Less than two years ago, Gabriel LaBelle was just a cute teenager in Vancouver who played rugby and loved acting. He caught the bug early, from his family—his dad’s a character actor whose face you might remember from this thing or that, and his brother also gave it a shot. In high school, LaBelle couldn’t get enough of the stage. “There was Grease, Shrek, Fame, A Chorus Line, Smokey Joe’s Cafe. And then senior year we did Bill and Ted’s Excellent Adventure.” Mention your unfamiliarity with that particular stage adaptation and he gets a big goofy grin. “Wow, yeah. That was fun. I played Bill S. Preston, Esquire,” he says in his best Alex Winter Valley-Guy voice.
This month LaBelle leaps from channeling a righteous dude on the school stage to channeling one of America’s most legendary directors on the big screen in the actor’s first major lead role. He plays a lightly fictionalized version of young Steven Spielberg in the director’s highly personal take on his own troubled childhood and dawning love of film, The Fabelmans, which opens wide on Wednesday. LaBelle plays Sammy Fabelman, whose Jewish clan moves from one town to another as their hardworking computer-engineer father climbs the corporate ladder in the early 1960s. High-school Sammy is a sweet, emotional weirdo who becomes obsessed with making films, a passion that allows him momentary escape from the anti-semitic jocks who rule his school, and the strained marriage of his parents, played by Michelle Williams and Paul Dano. The quickest glance at Spielberg’s Wikipedia entry will show you how closely the film hews to his own life story; the movies Sammy makes throughout The Fabelmans often look exactly like the ones a young Spielberg made of his own family. And so LaBelle, who was still a teen when he got the role—he turned 20 this past September—found himself on his first movie set, embodying an iconic giant of the movies as that giant sat a few feet away, looking at him from behind the camera.
“It was meta,” LaBelle says about playing Spielberg for Spielberg. “It was all about trying to understand him as a person.” Leading up to shooting, the two did “tons of Zooms to figure out my understanding of who he is, what his relationships and perspectives were and how those perspectives and relationships change.” In doing so, LaBelle had an interesting and rare look at one of the most influential artists of the last 50 years. As a youth, “I think he was very repressed and anxious. [Spielberg] is a deeply emotional, intuitive person but he hadn’t quite gotten the chance to express that in its entirety yet.”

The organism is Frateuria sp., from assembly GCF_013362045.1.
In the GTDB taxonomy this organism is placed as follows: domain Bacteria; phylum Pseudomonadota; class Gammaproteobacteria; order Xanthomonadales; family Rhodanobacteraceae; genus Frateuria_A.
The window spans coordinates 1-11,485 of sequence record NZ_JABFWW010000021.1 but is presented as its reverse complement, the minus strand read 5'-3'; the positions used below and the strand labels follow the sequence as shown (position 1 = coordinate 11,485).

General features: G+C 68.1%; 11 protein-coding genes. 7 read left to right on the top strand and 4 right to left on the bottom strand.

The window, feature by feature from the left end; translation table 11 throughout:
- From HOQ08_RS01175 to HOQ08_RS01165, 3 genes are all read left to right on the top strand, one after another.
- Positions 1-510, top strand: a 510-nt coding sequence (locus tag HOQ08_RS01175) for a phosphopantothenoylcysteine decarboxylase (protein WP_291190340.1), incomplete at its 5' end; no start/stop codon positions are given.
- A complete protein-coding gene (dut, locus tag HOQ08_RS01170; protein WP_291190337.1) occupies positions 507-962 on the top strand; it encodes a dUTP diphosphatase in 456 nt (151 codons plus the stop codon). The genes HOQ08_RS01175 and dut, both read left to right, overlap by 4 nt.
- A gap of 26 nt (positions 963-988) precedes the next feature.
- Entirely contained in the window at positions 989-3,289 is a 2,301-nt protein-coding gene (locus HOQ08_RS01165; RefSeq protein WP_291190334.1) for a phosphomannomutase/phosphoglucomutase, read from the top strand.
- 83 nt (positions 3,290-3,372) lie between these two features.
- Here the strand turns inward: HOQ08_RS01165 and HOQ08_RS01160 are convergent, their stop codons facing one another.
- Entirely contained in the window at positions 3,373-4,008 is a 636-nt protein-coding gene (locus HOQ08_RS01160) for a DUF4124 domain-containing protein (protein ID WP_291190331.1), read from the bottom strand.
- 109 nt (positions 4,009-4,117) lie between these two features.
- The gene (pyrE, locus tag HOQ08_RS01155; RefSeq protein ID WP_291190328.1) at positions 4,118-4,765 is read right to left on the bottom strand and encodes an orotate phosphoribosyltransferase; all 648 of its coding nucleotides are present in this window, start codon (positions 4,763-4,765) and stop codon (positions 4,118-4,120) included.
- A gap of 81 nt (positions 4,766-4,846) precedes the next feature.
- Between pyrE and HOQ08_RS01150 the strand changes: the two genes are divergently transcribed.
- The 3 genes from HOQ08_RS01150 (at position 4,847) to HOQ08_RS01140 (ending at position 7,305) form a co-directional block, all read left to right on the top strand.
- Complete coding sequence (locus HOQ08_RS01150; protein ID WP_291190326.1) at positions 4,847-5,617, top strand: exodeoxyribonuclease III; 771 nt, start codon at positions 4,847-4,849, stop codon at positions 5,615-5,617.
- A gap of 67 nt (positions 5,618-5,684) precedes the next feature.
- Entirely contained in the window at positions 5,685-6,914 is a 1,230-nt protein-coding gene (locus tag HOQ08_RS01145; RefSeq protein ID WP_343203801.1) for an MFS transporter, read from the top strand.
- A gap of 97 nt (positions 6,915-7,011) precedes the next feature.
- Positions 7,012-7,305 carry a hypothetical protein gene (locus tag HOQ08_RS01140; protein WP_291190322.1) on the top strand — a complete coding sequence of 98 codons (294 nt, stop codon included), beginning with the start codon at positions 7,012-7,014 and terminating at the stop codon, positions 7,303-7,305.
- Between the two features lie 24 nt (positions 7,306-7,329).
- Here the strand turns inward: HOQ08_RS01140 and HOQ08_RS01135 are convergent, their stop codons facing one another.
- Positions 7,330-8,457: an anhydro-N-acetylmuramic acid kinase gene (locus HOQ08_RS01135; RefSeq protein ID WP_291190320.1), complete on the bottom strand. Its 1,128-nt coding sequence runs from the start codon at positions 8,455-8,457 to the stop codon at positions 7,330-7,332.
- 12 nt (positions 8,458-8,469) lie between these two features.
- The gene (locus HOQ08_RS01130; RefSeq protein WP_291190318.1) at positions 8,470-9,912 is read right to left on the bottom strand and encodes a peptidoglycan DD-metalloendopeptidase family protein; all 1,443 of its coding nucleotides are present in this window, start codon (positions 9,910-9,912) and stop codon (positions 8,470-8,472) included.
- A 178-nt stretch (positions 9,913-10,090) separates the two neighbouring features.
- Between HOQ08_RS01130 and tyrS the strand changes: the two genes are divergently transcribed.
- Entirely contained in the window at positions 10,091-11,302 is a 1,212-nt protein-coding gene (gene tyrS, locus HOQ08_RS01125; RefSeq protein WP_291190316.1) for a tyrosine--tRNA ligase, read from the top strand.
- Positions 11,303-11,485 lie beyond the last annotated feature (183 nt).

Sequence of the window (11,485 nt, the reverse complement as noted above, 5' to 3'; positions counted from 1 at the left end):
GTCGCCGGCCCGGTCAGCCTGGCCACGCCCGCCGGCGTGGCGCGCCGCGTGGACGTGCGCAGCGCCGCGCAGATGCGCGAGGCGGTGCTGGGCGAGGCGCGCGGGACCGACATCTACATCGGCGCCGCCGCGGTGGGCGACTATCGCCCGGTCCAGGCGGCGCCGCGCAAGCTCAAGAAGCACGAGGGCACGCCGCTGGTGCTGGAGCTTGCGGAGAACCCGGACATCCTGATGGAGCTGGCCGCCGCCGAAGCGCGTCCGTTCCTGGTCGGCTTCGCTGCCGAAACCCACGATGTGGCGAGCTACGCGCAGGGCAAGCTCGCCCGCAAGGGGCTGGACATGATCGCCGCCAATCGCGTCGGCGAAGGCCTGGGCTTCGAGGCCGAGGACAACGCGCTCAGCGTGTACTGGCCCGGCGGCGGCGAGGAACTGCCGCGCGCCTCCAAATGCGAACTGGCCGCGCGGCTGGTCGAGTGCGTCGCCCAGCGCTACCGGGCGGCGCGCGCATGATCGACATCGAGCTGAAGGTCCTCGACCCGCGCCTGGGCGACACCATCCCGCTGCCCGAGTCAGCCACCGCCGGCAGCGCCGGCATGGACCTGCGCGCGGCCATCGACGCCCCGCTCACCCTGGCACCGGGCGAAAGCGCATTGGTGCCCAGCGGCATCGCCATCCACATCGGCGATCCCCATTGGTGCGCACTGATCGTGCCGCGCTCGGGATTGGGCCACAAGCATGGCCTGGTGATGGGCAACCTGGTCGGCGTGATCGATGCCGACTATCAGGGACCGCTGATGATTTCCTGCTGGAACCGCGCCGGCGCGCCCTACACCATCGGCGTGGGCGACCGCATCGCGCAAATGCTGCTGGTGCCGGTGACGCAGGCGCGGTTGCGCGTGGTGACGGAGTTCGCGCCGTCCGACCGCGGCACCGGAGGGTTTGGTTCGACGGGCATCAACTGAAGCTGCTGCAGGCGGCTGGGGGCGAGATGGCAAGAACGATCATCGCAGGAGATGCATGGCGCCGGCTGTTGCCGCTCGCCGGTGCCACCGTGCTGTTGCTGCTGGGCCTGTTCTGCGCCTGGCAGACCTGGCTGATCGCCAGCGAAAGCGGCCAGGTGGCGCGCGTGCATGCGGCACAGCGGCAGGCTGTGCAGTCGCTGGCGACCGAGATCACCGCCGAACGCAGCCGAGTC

The actor was playing Spielberg for Spielberg, but in the end he was still Sammy Fabelman. LaBelle could try as hard as possible to understand what makes Spielberg tick, but in the end the trick was to “convince myself that I’m trying to be somebody else.” Spielberg let this kid LaBelle play analyst over weeks and months to better understand the director so LaBelle could better understand the character. And in the end, “There is freedom of, ‘it is Sammy Fabelman’” and not Steven Spielberg. “As long as I can use everything that he [Spielberg] has given me on the inside, I’m free…almost.”
Before Fabelmans, he’d only landed a few roles: a small but important part as the young version of Jon Bernthal’s adult gigolo in Showtime’s update of American Gigolo; a little bit of camera time on Shane Black’s 2018 The Predator; and a part on the short-lived Netflix horror series Brand New Cherry Flavor. Nothing that would make him particularly optimistic about his 2021 Zoom audition for an upcoming Spielberg film. A couple of thousand people were also trying out. Also: It’s a Steven Spielberg movie, for crying out loud. He may have been born 20 years after ET came out, but he still knew that he was dealing with a legend. “I may not have experienced what Hollywood was before and after Jaws or what CGI was like before and after Jurassic Park,” he says. “But I do know that the movies are really good.”
A year later, he sits in the floor-to-ceiling marble restaurant of an expensive midtown hotel, amidst a flurry of press. He’s still getting used to the studio press tour treatment; he wears a Led Zeppelin t-shirt, shorts and flip-flops like any 20-year-old kid, and confesses, “I’d never been interviewed before doing this movie.” LaBelle talks with his hands a lot, and he’s smart and funny, making a few jokes at his own expense. He’s still taking it all in, the wonder and weirdness of it all. “I’m excited,” he says of all the attention, of getting to hang out in New York City for a few days. “But mostly I’ve been thinking about this every day since my first callback. It’s been a year and a half.”